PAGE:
Flood watches issued in Northwest as some urged to evacuate
By SARA CLINE Associated Press/Report for America
Residents in Washington state were preparing for possible flooding as “atmospheric rivers” once again threatened parts of the Northwest, which saw heavy damage from extreme weather earlier this month.
People in the small communities of Sumas and Everson in northwest Washington were asked to voluntarily evacuate Saturday night, The Bellingham Herald reported. Both towns near the Canadian border saw extreme flooding from the previous storm.
An emergency alert said road closures in the area could start early Sunday morning.
Flood watches have been issued for much of western and north-central Washington for the weekend, and the National Weather Service warned that flooding was possible through Sunday.
Heavy rains and rising rivers were also expected over the weekend in the Cascade mountains in the center of the state and the Olympic mountains near the coast.
“We are expecting rivers to rise, and possible flooding in some locations by early tomorrow morning,” Gary Schneider, a meteorologist at the National Weather Service’s Seattle office, said Saturday morning. “Right now, there’s no river flooding going on.”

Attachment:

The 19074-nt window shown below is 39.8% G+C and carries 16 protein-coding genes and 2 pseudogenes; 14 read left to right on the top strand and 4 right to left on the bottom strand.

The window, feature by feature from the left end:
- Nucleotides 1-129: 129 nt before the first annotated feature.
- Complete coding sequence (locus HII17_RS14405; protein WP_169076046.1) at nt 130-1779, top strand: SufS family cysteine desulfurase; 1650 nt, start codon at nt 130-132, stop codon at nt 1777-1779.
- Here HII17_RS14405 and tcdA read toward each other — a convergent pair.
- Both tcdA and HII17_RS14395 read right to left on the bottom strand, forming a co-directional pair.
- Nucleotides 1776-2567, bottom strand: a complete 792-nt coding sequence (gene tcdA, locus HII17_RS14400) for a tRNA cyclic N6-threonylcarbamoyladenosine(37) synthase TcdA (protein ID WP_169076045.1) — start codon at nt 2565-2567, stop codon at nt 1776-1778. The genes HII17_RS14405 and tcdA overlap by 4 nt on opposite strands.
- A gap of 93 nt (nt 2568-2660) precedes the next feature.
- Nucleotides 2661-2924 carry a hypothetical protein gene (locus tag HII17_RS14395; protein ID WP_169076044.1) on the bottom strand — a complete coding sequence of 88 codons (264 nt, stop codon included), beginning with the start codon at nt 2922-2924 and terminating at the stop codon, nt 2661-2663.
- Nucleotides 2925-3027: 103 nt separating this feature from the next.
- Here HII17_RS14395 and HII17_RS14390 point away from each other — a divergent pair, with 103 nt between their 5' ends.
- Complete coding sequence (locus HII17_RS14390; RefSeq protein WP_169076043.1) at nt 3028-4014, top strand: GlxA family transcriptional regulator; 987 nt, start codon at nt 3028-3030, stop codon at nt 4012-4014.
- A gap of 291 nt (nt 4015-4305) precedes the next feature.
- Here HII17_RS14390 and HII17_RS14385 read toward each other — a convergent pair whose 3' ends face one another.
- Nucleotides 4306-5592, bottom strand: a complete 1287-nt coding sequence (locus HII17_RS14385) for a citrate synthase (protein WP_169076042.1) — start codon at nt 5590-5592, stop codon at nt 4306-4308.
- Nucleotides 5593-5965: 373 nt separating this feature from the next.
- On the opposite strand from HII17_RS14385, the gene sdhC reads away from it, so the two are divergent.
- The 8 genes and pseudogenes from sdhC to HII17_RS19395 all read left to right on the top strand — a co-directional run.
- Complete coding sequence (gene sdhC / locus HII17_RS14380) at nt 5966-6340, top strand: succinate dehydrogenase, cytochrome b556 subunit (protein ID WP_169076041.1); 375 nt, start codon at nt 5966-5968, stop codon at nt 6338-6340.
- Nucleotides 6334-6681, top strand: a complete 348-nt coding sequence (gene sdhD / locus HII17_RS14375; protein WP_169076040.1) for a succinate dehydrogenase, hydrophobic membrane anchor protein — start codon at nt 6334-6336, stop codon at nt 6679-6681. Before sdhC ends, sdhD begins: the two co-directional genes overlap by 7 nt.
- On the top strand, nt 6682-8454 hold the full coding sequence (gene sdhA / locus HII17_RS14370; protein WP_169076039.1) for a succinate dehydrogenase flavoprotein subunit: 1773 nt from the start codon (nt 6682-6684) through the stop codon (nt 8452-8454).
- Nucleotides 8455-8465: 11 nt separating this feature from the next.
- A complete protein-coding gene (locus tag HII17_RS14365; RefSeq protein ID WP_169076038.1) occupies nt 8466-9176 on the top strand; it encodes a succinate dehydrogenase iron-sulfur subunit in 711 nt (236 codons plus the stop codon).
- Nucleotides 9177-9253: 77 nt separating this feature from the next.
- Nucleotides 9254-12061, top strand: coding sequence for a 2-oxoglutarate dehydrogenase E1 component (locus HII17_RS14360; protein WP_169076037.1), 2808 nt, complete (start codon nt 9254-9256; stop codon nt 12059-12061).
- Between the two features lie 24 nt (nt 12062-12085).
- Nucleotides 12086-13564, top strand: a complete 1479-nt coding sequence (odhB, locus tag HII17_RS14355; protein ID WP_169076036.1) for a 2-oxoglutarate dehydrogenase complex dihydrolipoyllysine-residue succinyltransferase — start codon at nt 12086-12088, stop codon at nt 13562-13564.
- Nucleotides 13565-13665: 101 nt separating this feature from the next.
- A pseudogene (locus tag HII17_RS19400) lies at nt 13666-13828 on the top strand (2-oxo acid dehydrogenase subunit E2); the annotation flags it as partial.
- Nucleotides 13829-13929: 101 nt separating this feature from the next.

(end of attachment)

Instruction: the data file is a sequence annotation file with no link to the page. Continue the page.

Schneider said that if flooding were to occur, it would likely happen Saturday night or Sunday morning.
Forecasters say an atmospheric river — a huge plume of moisture extending over the Pacific and into the Northwest — could bring up to 3 inches (7.6 centimeters) of rain in some areas hit by the recent flooding.
The state is still assessing millions of dollars in damage from the last storm, also blamed on an atmospheric river.
In northwest Washington’s Whatcom County, officials said damage costs could reach as high as $50 million.
The last floods closed the U.S.-Canada border in Sumas and three bridges in Bellingham, with landslides blocking Interstate 5 south of Bellingham.
This weekend’s atmospheric river event should not be as “severe” as the one earlier this month, Schneider said.
“It’s still going to be a pretty decent rain event, but (the flooding earlier this month) was kind of an historic event. So we’re not expecting a repeat of that,” Schneider said.
Meteorologists predict that rain will taper off on Sunday and that Monday should be relatively dry.
Sara Cline is a corps member for The Associated Press/Report for America Statehouse News Initiative. Report for America is a nonprofit national service program that places journalists in local newsrooms to report on undercovered issues.